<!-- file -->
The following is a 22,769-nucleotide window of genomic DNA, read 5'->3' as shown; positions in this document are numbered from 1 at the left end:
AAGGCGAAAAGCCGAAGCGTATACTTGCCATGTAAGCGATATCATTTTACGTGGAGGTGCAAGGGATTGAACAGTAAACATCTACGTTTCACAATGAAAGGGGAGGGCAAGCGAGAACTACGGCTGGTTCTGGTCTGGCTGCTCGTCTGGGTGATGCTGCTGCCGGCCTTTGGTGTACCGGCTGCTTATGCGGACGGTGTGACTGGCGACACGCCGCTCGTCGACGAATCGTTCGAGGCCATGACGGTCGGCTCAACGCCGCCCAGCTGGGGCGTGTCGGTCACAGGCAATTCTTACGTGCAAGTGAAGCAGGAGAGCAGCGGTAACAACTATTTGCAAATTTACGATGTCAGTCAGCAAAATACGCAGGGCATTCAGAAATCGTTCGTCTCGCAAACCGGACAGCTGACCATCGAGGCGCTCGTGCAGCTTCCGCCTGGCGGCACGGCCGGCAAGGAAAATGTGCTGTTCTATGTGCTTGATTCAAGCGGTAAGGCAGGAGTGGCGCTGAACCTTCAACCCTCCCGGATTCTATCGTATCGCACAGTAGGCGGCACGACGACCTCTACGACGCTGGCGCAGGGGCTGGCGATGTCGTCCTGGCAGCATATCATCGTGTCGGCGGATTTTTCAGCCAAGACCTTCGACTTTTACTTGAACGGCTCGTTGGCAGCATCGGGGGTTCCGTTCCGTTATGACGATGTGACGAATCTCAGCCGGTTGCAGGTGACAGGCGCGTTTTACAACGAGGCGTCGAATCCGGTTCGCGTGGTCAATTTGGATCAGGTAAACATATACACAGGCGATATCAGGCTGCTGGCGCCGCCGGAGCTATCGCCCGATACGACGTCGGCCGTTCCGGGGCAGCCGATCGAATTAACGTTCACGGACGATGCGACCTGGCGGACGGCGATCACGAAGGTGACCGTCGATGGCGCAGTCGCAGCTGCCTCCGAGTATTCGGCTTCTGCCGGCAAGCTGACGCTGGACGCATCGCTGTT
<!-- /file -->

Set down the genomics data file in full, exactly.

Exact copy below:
The following is a 22,769-nucleotide window of genomic DNA, read 5'->3' as shown; positions in this document are numbered from 1 at the left end:
AAGGCGAAAAGCCGAAGCGTATACTTGCCATGTAAGCGATATCATTTTACGTGGAGGTGCAAGGGATTGAACAGTAAACATCTACGTTTCACAATGAAAGGGGAGGGCAAGCGAGAACTACGGCTGGTTCTGGTCTGGCTGCTCGTCTGGGTGATGCTGCTGCCGGCCTTTGGTGTACCGGCTGCTTATGCGGACGGTGTGACTGGCGACACGCCGCTCGTCGACGAATCGTTCGAGGCCATGACGGTCGGCTCAACGCCGCCCAGCTGGGGCGTGTCGGTCACAGGCAATTCTTACGTGCAAGTGAAGCAGGAGAGCAGCGGTAACAACTATTTGCAAATTTACGATGTCAGTCAGCAAAATACGCAGGGCATTCAGAAATCGTTCGTCTCGCAAACCGGACAGCTGACCATCGAGGCGCTCGTGCAGCTTCCGCCTGGCGGCACGGCCGGCAAGGAAAATGTGCTGTTCTATGTGCTTGATTCAAGCGGTAAGGCAGGAGTGGCGCTGAACCTTCAACCCTCCCGGATTCTATCGTATCGCACAGTAGGCGGCACGACGACCTCTACGACGCTGGCGCAGGGGCTGGCGATGTCGTCCTGGCAGCATATCATCGTGTCGGCGGATTTTTCAGCCAAGACCTTCGACTTTTACTTGAACGGCTCGTTGGCAGCATCGGGGGTTCCGTTCCGTTATGACGATGTGACGAATCTCAGCCGGTTGCAGGTGACAGGCGCGTTTTACAACGAGGCGTCGAATCCGGTTCGCGTGGTCAATTTGGATCAGGTAAACATATACACAGGCGATATCAGGCTGCTGGCGCCGCCGGAGCTATCGCCCGATACGACGTCGGCCGTTCCGGGGCAGCCGATCGAATTAACGTTCACGGACGATGCGACCTGGCGGACGGCGATCACGAAGGTGACCGTCGATGGCGCAGTCGCAGCTGCCTCCGAGTATTCGGCTTCTGCCGGCAAGCTGACGCTGGACGCATCGCTGTT